When prose writer-in-residence Karen Day wrote her first novel at age 16, she killed off the character’s mother. It was a very dramatic death, and Day still doesn’t know why she wrote something so horrific.
To be clear, Day’s mother is alive and healthy. However, at the time that Day showed her the novel, she was less than pleased with the trajectory of its maternal figure.
“It didn’t go over real well, let’s just put it that way,” Day said.
A child’s relationship with his or her mother can be a central drama in fiction and reality alike. At 12:15 p.m. today on the porch of Alumni Hall, Day will discuss the significance of this relationship in a Brown Bag lecture called “In Children’s Literature, Why Are All of the Mothers Dead?”
Day has since published several children’s books — most of them, oddly enough, including dead mothers. Her mother has yet to fully understand why the theme proves to be so persistent.
“A mother’s primary goal in life is to protect her children and take care of them, and to make sure that bad things don’t happen to them,” Day said. “That’s what a good mother would do. A good novel has to put kids in harm’s way somehow, whether it’s a bully at school or the world that needs saving.”
The title of Day’s lecture, while blunt, speaks truthfully. In a majority of fairy tales, the mother is either killed or missing entirely. Because these stories operate on a symbolic level, part of Day’s lecture will analyze what this theme might suggest about adolescent development.
“I think that having the mother out of the way enables the character to have a different kind of adventure than they would if the mother were there,” Day said.
Day studied with Carolyn Dever while earning her doctorate at New York University. Dever, now the dean of Vanderbilt University’s College of Arts and Sciences, wrote Death and the Mother From Dickens to Freud: Victorian Fiction and the Anxiety of Origin, which proved influential in Day’s writing.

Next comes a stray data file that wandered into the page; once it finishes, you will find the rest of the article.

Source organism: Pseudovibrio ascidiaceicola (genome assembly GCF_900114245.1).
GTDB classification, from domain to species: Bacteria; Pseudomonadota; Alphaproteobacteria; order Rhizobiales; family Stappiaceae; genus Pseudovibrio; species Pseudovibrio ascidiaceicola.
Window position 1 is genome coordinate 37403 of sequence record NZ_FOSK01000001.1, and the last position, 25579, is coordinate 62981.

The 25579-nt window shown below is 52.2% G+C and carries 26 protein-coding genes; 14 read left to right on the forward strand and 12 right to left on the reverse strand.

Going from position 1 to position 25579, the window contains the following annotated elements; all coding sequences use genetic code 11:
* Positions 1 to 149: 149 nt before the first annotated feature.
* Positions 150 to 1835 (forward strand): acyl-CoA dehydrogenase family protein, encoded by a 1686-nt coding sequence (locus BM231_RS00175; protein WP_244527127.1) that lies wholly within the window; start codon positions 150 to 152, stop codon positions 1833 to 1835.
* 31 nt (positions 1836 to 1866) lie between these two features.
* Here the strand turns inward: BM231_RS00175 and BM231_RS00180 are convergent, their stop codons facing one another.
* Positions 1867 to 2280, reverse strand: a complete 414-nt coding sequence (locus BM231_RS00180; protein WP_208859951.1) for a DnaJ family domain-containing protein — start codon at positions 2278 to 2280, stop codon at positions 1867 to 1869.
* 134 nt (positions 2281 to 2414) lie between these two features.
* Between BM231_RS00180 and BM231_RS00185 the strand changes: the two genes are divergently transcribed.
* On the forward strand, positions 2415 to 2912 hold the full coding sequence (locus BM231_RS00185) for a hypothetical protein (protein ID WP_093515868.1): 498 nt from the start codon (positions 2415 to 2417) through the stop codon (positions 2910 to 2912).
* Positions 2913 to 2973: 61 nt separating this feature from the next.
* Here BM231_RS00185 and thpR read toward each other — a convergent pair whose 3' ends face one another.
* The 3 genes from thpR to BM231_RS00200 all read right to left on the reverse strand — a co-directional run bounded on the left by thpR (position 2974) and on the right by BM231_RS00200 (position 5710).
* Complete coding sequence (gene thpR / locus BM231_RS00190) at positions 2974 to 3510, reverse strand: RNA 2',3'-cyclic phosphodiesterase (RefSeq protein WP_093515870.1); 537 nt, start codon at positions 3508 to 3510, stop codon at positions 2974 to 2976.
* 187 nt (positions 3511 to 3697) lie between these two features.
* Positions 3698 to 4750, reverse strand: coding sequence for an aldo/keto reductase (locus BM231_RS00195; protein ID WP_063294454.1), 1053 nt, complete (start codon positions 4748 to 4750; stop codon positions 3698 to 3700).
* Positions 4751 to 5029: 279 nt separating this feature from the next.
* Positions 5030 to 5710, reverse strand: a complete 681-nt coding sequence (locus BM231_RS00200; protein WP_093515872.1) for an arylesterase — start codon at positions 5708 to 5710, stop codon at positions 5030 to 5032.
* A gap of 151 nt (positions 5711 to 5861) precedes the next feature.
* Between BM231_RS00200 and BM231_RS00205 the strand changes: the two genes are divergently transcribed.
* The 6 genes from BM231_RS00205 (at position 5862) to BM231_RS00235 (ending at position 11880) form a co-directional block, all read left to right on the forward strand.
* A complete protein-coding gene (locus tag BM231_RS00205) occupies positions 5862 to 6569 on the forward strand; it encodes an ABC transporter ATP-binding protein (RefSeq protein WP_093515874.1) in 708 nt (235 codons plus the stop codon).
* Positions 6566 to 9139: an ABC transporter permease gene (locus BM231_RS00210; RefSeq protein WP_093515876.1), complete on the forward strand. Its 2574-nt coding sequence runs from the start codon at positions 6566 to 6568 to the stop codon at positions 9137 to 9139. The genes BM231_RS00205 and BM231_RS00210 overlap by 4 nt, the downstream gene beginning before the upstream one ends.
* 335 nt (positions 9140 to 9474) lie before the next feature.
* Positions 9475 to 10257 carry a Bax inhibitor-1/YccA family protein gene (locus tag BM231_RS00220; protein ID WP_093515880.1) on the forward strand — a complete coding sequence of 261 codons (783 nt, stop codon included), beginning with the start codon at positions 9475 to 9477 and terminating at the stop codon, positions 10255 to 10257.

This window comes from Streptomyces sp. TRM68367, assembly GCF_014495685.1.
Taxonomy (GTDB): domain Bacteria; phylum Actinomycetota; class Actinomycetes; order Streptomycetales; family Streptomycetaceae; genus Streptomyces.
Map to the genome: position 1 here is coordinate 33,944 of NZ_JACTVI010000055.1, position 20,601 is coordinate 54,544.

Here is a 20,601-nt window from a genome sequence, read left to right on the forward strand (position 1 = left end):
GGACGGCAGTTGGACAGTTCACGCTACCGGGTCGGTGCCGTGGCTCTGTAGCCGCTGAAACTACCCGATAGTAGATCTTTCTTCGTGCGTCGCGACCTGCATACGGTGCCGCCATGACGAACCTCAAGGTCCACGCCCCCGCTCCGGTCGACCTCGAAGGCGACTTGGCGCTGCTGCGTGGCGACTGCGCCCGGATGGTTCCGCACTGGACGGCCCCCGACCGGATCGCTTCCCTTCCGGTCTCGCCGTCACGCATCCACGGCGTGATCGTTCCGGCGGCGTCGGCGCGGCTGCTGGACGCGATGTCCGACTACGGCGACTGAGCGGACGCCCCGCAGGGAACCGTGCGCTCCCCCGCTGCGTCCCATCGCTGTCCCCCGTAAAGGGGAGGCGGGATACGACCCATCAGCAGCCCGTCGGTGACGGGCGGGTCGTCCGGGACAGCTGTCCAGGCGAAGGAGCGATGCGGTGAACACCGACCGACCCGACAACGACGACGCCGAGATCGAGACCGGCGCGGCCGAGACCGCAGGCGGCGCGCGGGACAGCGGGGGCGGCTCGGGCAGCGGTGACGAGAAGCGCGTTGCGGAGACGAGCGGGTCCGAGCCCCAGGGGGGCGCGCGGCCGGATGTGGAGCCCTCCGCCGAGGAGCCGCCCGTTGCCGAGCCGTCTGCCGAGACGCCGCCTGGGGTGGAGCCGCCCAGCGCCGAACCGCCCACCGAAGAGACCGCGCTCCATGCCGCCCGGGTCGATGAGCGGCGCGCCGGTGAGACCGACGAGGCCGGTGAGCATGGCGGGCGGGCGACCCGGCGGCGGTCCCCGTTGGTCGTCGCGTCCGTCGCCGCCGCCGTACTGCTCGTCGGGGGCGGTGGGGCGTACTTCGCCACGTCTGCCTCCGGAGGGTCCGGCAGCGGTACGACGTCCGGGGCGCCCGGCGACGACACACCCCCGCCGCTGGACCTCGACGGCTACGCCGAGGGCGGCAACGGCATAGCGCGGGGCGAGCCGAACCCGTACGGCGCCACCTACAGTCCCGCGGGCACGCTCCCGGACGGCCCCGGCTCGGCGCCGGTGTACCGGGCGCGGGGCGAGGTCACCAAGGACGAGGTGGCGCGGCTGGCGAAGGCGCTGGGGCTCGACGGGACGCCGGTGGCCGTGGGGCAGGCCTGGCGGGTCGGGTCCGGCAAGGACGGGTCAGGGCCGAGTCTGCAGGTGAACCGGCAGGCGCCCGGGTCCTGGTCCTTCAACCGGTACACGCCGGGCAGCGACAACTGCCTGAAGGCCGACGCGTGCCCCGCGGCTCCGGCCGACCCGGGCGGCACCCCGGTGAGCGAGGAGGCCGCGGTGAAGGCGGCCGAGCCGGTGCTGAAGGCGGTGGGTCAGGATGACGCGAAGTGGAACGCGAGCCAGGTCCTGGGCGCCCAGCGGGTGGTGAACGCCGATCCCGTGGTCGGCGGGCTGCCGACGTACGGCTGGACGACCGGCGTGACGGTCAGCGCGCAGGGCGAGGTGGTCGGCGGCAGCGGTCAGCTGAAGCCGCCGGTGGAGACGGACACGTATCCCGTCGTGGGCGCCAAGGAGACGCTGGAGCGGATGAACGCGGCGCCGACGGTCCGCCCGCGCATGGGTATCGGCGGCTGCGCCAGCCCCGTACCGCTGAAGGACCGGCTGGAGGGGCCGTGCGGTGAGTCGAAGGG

Day said the topic has become a fascination for her, especially the post-Freudian theory that Dever uses to analyze the bond between mother and daughter. A son breaking away from his mother is one thing, Day said, but it is more natural given their difference in gender. A daughter’s separation from her mother, on the other hand, deals with complex identity issues.
Day has conducted her own research on the topic, taking all recipients of the Newbery Award — arguably the most distinguished prize in children’s literature — and calculating what percentage of winners included dead mothers in their stories. The number, she said, is surprisingly high.
Day has written several books for middle-grade children, and she said it is particularly difficult to write a realistic book for that age group that doesn’t include parents. Eleven- to 13-year-olds, she said, depend upon their mother and father for virtually everything. Finding ways around this in a story can be complicated, and the death of a parent is one of the most palpable solutions that fiction offers.
Day herself is a mother of three; she has a son, 18, and two daughters, 16 and 13. While her youngest daughter eagerly reads every draft of her mother’s writing, her 16-year-old — the same age Day was when she penned her first novel — wants nothing to do with it.
But Day’s children are more than accustomed to their mother’s career. When they were young, she woke up at 5:30 a.m. and wrote until she helped them off to school. She even found ways to do research while on the daily parental grind.
“As my girls, especially, started getting older, I found myself volunteering for the carpool lot,” Day said, “and hanging around just listening to their talking to each other and watching their interactions, and it was fascinating and very, very helpful.”
Day admits she has drummed up a few ideas from eavesdropping on those conversations and observing mannerisms and behavior, but she shies away from including any biographical information or details from her children’s lives in her writing.
But her own childhood experiences have certainly had a large influence on her writing. No Cream Puffs, the story of a girl who joins the boy’s Little League Baseball team, comes partly from her own experience as the first girl in Northern Indiana to play on a boys Little League team.
“I seem forever stuck at age 12,” Day said. “The transition from childhood into the middle school age was a rough one for me, and so in some ways I keep going back to the time right before that and exploring what it’s like to be on the verge.”